From An Awakened Eye

Thursday, April 29, 2010

Infertility Awareness Week

The Nightmare of Infertility

Written by Rebecca Ingram Powell
This article is courtesy of ParentLife.

The dreams of most women begin as little girls, imagining their own homes, husbands, and happy families. For one out of six women, however, those dreams become a living nightmare of pain and heartbreak when infertility is diagnosed.
Dreams of a Family

Cara dreamed of having children. Instead, she experienced numerous trips to the obstetrician’s office, multiple exams, and harsh drug therapy. “The worst part was being around pregnant women,” she said. When you want a baby more than anything in the world, life itself reminds you of your inability to conceive.

Cara admits: “You get to the point where you are willing to do anything. When my doctor began prescribing fertility drugs, I was all for it. No threat of side effects was going to sway me from doing whatever was necessary to fill my womb.”

Barb and Brandon had been struggling with infertility for seven years. Barb confided, “When our friends had babies, and they knew we couldn’t, they began to feel awkward around us.”

She explains that there is a fine line between wanting to rejoice with a friend who is announcing her pregnancy and wishing desperately that you could share the same news about yourself. “I didn’t care how many babies they had. I just wanted one of my own.”

Part of every mom’s life includes ministering to friends struggling with infertility. It can be uncomfortable, inconvenient, and, at times, intrude on your joy. Yet you are to bear each other’s burdens. You can minister a soothing balm to your inconsolable friend.

Wondering Why
The cry of the childless woman’s heart is a resounding, “Why?” There are many causes of infertility, including endometriosis, ovulatory problems, and cervical factors. Sexually transmitted diseases and drug use also can lead to infertility. Some women experience a combination of reasons, while others are suffering from unexplained infertility.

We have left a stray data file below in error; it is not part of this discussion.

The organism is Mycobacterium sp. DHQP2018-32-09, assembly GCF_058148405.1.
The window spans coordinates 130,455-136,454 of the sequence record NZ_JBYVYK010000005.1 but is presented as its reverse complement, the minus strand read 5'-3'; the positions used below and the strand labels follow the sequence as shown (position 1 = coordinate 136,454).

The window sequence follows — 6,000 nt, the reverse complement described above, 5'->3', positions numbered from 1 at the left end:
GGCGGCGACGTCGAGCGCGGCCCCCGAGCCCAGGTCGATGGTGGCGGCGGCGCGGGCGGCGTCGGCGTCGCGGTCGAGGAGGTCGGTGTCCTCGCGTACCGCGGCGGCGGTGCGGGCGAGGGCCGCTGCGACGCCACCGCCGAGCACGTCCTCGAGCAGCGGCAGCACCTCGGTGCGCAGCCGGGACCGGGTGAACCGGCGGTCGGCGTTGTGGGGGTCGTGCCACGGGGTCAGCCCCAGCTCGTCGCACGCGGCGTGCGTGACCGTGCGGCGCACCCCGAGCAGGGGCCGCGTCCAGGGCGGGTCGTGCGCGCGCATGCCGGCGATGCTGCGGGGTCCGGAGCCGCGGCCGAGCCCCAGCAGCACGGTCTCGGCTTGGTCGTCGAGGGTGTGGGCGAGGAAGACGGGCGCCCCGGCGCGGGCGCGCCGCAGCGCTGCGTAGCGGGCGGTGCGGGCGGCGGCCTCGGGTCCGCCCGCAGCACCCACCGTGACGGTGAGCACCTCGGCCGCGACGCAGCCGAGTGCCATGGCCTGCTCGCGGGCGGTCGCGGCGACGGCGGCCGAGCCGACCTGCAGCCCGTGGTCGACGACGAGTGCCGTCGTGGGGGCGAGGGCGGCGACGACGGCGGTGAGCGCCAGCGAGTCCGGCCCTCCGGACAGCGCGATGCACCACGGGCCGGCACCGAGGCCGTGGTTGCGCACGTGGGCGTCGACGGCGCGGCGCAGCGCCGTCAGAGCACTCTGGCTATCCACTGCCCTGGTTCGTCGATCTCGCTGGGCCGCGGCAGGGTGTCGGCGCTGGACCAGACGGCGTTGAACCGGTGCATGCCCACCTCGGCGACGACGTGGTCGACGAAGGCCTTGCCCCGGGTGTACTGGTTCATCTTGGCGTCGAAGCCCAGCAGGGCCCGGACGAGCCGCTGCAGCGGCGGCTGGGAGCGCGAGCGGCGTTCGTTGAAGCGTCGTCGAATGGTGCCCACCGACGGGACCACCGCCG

Many women endure feelings of guilt and shame when their infertility is diagnosed. Some wonder why their devotion to God seems to have gone unnoticed. “I have served God my whole life,” says Jennifer. “I don’t understand why there are many unwed mothers when my Christian husband and I can’t conceive.”

Encourage your friends to ask God these hard questions. God has shoulders big enough to take on the questions, tears, and heartbreak of a childless woman.

5 Things You Must Know about Women Facing Infertility 

Written by Kerry Anthony

Infertility - a crisis in the life of many women - often receives very little attention. It is an unspoken grief that afflicts at least one in every six women. This represents a lot of hurting women. How can we minister to them? Before we can help someone deal with infertility, we must first have some background knowledge about what infertility is.

What Is Infertility?

The National Infertility Association, RESOLVE, defines infertility as "a disease or condition of the reproductive system often diagnosed after a couple has had one year of unprotected, well-timed intercourse, or if the woman has been unable to carry a pregnancy that results in a live birth."

This definition includes women that have not been able to achieve pregnancy, those who have had miscarriages, and also those who are trying to have additional children.

Five Things You Must Know about Women Facing Infertility

1.She may not be childless by choice. Society tends to assume that if a couple does not have children, they have chosen not to do so. The couple may not have options available to them to try medical treatments or go through the adoption process. Trying to have children through medical procedures and/or adoption is both very expensive and emotionally exhausting. Also, many ethical decisions have to be made regarding medical treatments.

2.Infertility is often a silent grief. A lady in your women's ministry may suddenly begin to withdraw from the group. Debby Peoples states, "Infertility changes you. It is a time when you find yourself disconnecting from those you love the most, your family and friends. A time when you pull back from the world and focus inward because isolating yourself can actually feel better than remaining a part of the fertile world."